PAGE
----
The Institute was incorporated by the Royal Court of Jersey in 2008 with the aims of providing a focus for the study of the laws of the Channel Islands and of nurturing their legal heritage. The Institute is an independent not-for-profit body, having close working relationships with the Department of Education, Sport and Culture and other academic bodies in the Islands, but is independent of government. It receives no state grants or subsidies and aims to preserve that financial independence. The Institute has established a charitable foundation serving to guarantee the Institute’s economic stability and to enable the granting of scholarships and bursaries so as to ensure that no one is prevented by financial hardship from pursuing studies at Law House.
The Institute of Law’s principal objective is “to advance learning and knowledge by teaching and research”. It prepares you for the University of London LL.B. and for a full range of degrees from Certificates to LL.M. and Ph.D. The institute provides the initial academic training in Jersey Law with the Jersey Law Course, which has been designed principally for those intending to qualify as advocates or solicitors of the Royal Court of Jersey. Rooted in tradition, the Institute of Law Jersey is also a cutting edge teaching and research institution without equivalent. The Institute contributes to the Jersey Legal Information Board’s (www.jerseylaw.je ) strategy of making the law and legal processes more accessible to the public and to developing an integrated legal system.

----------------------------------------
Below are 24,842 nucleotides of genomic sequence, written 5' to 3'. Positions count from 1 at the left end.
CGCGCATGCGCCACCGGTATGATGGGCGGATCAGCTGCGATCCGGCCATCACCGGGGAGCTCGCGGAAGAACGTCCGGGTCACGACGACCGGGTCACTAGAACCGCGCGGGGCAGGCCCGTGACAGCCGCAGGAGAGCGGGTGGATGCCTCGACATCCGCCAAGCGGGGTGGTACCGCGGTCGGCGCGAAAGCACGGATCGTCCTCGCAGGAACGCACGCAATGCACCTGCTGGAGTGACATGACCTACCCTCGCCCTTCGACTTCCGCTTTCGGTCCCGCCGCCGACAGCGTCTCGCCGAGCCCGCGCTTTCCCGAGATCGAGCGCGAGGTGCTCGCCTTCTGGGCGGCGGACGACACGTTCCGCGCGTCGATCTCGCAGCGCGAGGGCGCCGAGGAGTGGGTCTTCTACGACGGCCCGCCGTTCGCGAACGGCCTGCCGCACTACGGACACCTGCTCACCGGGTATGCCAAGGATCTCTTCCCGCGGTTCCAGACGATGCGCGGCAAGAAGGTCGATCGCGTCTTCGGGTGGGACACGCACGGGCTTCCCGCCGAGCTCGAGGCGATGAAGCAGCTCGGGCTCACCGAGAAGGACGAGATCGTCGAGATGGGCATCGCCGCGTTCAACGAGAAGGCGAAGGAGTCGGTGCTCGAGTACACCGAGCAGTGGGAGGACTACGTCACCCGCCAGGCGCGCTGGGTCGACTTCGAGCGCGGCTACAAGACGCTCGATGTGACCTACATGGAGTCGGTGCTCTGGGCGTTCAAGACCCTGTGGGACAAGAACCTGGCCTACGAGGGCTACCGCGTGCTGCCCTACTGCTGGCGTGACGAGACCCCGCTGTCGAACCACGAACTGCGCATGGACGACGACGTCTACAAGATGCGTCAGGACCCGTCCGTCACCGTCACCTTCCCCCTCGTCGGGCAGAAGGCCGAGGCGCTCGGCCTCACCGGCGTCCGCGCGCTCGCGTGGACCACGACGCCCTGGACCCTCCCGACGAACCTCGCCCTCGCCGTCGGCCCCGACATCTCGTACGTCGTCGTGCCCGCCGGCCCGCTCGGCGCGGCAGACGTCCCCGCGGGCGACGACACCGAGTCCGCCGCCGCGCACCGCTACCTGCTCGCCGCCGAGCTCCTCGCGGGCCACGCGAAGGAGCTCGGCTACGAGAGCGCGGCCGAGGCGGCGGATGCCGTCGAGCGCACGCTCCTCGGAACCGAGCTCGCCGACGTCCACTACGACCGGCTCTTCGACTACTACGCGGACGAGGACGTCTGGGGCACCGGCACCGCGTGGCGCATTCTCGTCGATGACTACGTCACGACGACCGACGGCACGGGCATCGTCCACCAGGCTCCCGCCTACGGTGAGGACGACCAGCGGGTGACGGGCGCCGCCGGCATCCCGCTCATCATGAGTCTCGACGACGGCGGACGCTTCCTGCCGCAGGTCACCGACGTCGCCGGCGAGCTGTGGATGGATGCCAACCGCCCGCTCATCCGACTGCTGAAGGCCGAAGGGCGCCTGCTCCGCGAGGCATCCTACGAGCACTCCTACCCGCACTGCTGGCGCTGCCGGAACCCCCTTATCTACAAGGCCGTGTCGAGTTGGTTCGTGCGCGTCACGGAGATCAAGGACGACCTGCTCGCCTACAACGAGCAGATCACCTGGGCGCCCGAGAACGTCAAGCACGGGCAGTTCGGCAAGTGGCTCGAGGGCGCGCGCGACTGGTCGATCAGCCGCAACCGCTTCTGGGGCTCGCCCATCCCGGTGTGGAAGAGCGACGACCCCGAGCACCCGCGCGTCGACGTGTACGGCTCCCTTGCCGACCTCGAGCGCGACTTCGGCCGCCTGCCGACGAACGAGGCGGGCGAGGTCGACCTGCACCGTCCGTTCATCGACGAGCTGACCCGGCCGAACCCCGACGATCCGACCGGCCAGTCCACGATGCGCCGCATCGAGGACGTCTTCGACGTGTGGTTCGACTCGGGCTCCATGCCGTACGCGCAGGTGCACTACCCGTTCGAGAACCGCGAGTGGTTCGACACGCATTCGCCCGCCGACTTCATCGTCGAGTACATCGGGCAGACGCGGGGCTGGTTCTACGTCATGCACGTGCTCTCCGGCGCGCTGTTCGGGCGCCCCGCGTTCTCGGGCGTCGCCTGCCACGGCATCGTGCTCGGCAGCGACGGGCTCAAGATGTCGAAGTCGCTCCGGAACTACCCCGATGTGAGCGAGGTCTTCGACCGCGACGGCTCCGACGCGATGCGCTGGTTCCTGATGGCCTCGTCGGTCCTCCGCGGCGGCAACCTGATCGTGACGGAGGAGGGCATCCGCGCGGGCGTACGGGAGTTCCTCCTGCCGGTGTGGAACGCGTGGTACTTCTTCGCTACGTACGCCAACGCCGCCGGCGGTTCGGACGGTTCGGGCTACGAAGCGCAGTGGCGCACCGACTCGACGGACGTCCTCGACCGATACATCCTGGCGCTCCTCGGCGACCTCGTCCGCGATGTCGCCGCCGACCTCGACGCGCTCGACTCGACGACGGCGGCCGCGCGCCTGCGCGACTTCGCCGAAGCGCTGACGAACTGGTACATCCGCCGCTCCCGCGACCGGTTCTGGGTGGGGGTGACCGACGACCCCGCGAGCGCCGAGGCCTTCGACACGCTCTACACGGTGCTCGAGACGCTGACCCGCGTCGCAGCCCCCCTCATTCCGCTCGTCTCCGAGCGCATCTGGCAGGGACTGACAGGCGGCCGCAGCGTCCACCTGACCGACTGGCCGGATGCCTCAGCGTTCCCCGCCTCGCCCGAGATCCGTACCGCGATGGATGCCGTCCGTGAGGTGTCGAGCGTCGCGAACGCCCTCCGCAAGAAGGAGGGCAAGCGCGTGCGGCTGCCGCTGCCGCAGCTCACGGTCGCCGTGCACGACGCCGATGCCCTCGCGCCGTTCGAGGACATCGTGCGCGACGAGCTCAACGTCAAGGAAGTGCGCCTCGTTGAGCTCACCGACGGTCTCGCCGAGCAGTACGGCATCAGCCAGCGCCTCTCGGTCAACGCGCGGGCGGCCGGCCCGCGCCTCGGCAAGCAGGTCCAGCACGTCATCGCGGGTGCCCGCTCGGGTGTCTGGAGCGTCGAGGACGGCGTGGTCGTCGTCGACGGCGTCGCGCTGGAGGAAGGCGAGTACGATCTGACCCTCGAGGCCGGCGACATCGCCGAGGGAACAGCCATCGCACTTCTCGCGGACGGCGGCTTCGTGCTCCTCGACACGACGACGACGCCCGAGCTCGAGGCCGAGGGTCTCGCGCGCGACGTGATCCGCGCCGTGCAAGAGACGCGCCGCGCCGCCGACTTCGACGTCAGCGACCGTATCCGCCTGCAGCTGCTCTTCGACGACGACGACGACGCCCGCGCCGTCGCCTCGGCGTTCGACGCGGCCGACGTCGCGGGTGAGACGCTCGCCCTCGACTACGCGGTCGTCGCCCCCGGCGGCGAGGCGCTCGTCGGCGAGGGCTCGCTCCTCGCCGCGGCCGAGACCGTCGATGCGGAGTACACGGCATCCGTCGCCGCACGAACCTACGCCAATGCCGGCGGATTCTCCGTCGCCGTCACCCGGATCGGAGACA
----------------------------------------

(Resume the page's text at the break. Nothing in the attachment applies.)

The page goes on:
The law library of the Royal Court, Law Society of Jersey and Institute of Law is held within Law House. The Institute continues to expand the library and it is a useful resource for students, members of the legal profession and for researchers. The legal systems of the Channel Islands, with their roots in the customary law of Normandy, have been subject to numerous influences over the centuries, but principally from English law and the law of France. Jersey and Guernsey form part of the group of ‘mixed’ jurisdictions (such as Scotland, South Africa and Quebec) whose laws derive in part from the common law and in part from the civil law. Their legal systems not only offer fascinating opportunities for historical study but also insights into the possibilities for a new ius commune in Europe. The Institute holds seminars and conferences at which these ideas are explored by academics, judges and practitioners.